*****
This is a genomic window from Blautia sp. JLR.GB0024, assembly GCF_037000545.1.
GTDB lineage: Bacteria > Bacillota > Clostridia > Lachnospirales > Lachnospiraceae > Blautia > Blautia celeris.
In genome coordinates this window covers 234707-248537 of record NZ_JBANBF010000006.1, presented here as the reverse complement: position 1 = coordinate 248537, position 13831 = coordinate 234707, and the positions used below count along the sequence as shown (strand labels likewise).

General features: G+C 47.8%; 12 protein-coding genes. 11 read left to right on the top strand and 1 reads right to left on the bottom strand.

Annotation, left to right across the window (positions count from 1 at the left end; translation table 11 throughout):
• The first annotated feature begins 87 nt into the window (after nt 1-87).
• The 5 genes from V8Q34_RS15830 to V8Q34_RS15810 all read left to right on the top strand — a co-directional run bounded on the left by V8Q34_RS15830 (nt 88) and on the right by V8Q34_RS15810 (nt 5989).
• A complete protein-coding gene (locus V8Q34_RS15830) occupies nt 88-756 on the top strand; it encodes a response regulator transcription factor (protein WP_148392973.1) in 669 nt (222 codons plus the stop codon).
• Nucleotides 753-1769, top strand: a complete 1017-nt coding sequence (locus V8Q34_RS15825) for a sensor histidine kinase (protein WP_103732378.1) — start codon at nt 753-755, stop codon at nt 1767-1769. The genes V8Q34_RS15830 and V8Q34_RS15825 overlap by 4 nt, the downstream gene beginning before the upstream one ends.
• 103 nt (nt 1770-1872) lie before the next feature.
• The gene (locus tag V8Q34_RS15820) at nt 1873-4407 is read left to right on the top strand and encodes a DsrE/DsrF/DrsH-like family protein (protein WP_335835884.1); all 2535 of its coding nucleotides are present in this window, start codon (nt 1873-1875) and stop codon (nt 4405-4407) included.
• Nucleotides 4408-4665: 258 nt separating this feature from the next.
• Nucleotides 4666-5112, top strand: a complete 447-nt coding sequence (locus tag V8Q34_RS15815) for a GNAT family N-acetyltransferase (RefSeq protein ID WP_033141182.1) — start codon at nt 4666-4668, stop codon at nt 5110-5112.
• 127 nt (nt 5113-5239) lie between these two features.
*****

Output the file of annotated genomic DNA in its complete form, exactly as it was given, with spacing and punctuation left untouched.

This is a genomic window from Blautia sp. JLR.GB0024, assembly GCF_037000545.1.
GTDB lineage: Bacteria > Bacillota > Clostridia > Lachnospirales > Lachnospiraceae > Blautia > Blautia celeris.
In genome coordinates this window covers 234707-248537 of record NZ_JBANBF010000006.1, presented here as the reverse complement: position 1 = coordinate 248537, position 13831 = coordinate 234707, and the positions used below count along the sequence as shown (strand labels likewise).

General features: G+C 47.8%; 12 protein-coding genes. 11 read left to right on the top strand and 1 reads right to left on the bottom strand.

Annotation, left to right across the window (positions count from 1 at the left end; translation table 11 throughout):
• The first annotated feature begins 87 nt into the window (after nt 1-87).
• The 5 genes from V8Q34_RS15830 to V8Q34_RS15810 all read left to right on the top strand — a co-directional run bounded on the left by V8Q34_RS15830 (nt 88) and on the right by V8Q34_RS15810 (nt 5989).
• A complete protein-coding gene (locus V8Q34_RS15830) occupies nt 88-756 on the top strand; it encodes a response regulator transcription factor (protein WP_148392973.1) in 669 nt (222 codons plus the stop codon).
• Nucleotides 753-1769, top strand: a complete 1017-nt coding sequence (locus V8Q34_RS15825) for a sensor histidine kinase (protein WP_103732378.1) — start codon at nt 753-755, stop codon at nt 1767-1769. The genes V8Q34_RS15830 and V8Q34_RS15825 overlap by 4 nt, the downstream gene beginning before the upstream one ends.
• 103 nt (nt 1770-1872) lie before the next feature.
• The gene (locus tag V8Q34_RS15820) at nt 1873-4407 is read left to right on the top strand and encodes a DsrE/DsrF/DrsH-like family protein (protein WP_335835884.1); all 2535 of its coding nucleotides are present in this window, start codon (nt 1873-1875) and stop codon (nt 4405-4407) included.
• Nucleotides 4408-4665: 258 nt separating this feature from the next.
• Nucleotides 4666-5112, top strand: a complete 447-nt coding sequence (locus tag V8Q34_RS15815) for a GNAT family N-acetyltransferase (RefSeq protein ID WP_033141182.1) — start codon at nt 4666-4668, stop codon at nt 5110-5112.
• 127 nt (nt 5113-5239) lie between these two features.